"It's a great place to relax and dive where few people have been," the 33-year-old Iboihian told me exuberantly after one particularly spectacular dive at "the canyon." He laughed a little when he spoke.
I mostly agreed, but I also found a few mind-blowing experiences on nearly every dive, including many of the calm, easy ones that allowed me to drift and explore among the rocks. I often found giant honeycomb eels wedged in crevices with small red and white cleaner shrimp darting in and out of their mouths. Or perhaps a blue spotted stingray might be lying on the sandy bottom, often right next to colorful red and purple sea fans.
All the while around me countless fish of all shapes and colors swam lazily in huge schools. Turning to look out into the vast blue, I occasionally saw the dark shadows of reef sharks and once even a porpoise. Atim's favorite dive sites include Pantee Aneuk Seuke (the canyon), Batee Tokong and Pantee Peunateung. And besides diving he recommended that I explore the land.
Traveling around the island in a rented car took me on twisting one-lane roads that were full of tiny motorcycles, often with an entire family wedged onto their seats, the woman on the back, sidesaddle, her silken headdress flapping colorfully behind her. The jungles remain largely undisturbed, and I hiked to waterfalls and to sulfur smudge pots that showed the island's volcanic history. There were lush rainforests where black monkeys roamed in groups on the ground and in the branches overhead, often with a mango or banana in their hands.
On these hikes, I discovered the pungent leaves of clove trees scattered on the trails that released a fragrance reminiscent of apple cider. As I walked along I was stunned by the views around nearly every turn. Above me tiny black-and-white birds made a tick-tock call, and the strong smell of perfumed honey wafted from flowers of the rambutan fruit trees.
Most evenings our ship's captain would maneuver our boat into the small harbor of Iboih and drop anchor. There we would moor in the calm waters for the night, the wind and insects making a shrill hum in the nearby forests, the water lapping at the hull as we rocked gently. Later, when the sun had gone down, alongside the boat huge schools of fish took advantage of the ship's lights and gathered to feed on the rare moth that would venture too close to the water's surface.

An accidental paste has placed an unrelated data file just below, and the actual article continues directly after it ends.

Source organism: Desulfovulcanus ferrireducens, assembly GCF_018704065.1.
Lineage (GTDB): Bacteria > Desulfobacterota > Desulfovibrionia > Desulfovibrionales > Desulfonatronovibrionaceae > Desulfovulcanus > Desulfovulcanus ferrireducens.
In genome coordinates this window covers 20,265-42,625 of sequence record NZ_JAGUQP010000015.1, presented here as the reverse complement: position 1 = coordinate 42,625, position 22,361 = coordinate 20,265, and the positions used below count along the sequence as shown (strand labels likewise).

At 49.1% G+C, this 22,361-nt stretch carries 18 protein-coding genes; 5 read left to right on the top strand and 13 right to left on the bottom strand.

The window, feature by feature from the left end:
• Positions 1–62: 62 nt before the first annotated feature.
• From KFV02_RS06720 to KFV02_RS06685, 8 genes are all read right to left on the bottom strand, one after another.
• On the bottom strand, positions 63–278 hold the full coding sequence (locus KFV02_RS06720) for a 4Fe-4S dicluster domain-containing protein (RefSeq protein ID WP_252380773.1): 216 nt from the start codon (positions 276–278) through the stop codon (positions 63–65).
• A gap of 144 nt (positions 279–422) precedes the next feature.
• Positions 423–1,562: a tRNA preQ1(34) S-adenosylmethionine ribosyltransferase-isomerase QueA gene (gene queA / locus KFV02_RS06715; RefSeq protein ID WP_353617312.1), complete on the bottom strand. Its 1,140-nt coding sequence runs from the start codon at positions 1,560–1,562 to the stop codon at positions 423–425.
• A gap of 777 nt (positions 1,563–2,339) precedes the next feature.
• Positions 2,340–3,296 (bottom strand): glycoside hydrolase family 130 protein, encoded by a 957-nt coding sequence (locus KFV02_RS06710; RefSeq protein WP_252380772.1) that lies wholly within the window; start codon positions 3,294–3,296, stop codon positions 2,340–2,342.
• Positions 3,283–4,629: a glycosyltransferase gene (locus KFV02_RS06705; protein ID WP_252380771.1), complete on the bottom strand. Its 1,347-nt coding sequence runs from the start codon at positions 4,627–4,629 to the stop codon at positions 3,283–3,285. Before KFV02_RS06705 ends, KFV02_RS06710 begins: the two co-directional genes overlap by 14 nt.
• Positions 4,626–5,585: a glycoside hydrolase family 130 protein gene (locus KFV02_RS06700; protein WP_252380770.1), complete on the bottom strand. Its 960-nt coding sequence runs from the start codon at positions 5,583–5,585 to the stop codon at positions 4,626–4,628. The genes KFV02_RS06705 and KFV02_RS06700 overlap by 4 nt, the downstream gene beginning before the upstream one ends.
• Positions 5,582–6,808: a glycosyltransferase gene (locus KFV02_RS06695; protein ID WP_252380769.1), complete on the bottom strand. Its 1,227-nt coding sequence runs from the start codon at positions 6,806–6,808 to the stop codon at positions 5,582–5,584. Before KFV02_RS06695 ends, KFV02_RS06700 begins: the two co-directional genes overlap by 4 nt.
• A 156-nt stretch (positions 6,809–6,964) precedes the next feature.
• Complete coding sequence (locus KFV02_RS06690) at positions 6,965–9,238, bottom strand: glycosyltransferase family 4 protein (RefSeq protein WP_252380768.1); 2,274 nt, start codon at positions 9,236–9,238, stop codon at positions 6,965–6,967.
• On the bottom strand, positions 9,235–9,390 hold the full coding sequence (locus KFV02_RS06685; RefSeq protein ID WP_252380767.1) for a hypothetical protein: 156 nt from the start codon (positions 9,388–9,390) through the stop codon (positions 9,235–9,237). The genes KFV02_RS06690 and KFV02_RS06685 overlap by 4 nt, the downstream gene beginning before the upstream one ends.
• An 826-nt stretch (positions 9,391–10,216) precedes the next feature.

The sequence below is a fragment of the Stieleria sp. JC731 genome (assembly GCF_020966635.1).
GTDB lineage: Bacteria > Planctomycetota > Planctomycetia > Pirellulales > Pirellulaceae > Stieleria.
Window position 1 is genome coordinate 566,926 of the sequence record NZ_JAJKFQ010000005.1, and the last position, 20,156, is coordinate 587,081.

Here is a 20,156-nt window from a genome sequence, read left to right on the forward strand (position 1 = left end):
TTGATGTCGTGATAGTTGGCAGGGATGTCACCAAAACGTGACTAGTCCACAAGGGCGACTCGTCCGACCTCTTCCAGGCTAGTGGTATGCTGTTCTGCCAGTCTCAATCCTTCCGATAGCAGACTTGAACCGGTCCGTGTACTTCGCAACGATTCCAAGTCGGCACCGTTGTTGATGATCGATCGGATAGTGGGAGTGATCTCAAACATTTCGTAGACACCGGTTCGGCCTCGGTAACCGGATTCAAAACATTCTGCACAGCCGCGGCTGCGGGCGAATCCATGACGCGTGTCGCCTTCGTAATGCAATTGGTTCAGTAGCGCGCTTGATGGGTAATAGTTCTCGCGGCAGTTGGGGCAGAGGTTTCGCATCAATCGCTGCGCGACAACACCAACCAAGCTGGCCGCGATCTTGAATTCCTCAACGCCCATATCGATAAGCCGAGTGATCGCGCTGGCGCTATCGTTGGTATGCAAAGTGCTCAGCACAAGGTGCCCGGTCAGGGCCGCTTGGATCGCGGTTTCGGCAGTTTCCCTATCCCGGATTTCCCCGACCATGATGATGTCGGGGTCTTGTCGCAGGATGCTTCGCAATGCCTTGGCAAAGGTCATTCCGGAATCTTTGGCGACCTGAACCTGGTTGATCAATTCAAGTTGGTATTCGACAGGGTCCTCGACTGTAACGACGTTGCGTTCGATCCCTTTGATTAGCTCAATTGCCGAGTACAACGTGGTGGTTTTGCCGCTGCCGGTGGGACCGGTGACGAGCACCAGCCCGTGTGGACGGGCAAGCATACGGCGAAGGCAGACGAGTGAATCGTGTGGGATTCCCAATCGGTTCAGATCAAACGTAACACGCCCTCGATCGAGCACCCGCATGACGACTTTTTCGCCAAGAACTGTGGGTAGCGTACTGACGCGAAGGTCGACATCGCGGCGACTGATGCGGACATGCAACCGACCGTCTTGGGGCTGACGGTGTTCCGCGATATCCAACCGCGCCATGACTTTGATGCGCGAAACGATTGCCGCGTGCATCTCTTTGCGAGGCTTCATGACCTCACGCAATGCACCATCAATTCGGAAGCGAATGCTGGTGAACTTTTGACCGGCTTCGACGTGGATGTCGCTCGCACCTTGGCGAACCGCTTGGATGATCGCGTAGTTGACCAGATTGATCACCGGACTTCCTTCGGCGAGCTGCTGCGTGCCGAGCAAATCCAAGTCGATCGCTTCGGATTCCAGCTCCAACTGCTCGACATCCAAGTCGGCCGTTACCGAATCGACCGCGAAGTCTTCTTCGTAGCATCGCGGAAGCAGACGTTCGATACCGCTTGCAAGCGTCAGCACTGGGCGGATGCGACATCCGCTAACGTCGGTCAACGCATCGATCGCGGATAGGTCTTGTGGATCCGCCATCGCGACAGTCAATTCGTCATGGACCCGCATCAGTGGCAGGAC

After a long day of diving or adventuring on the island the chef cooked us a generous and tasty meal that included local produce, and by 9 p.m. I was comfortably in my bunk, where I slept soundly to the thrum of the ship's engine. I was in Indonesia during Ramadan, the holy time for Muslims, and I awoke early to the long and soulful call to morning prayer before first light.
Leaving my room, I climbed the stairs in the pre-dawn light to sit on the top deck and sip strong, aromatic Acheian coffee that was roasted with corn to create a mouth-feel that was velvety. Just before sunrise the entire village gathered on the nearby shore, occasionally shouting responses to the morning prayer. The sun's dim light was just starting to illuminate the edge of the Andaman Sea, and the sounds and the smells of the island drifted around me in the warm, moist morning air, giving a dreamlike quality to my days on the remote island of Pulau Weh.
WHEN YOU GO
Tim Carl is a freelance writer. To read features by other Creators Syndicate writers and cartoonists, visit the Creators Syndicate website at www.creators.com.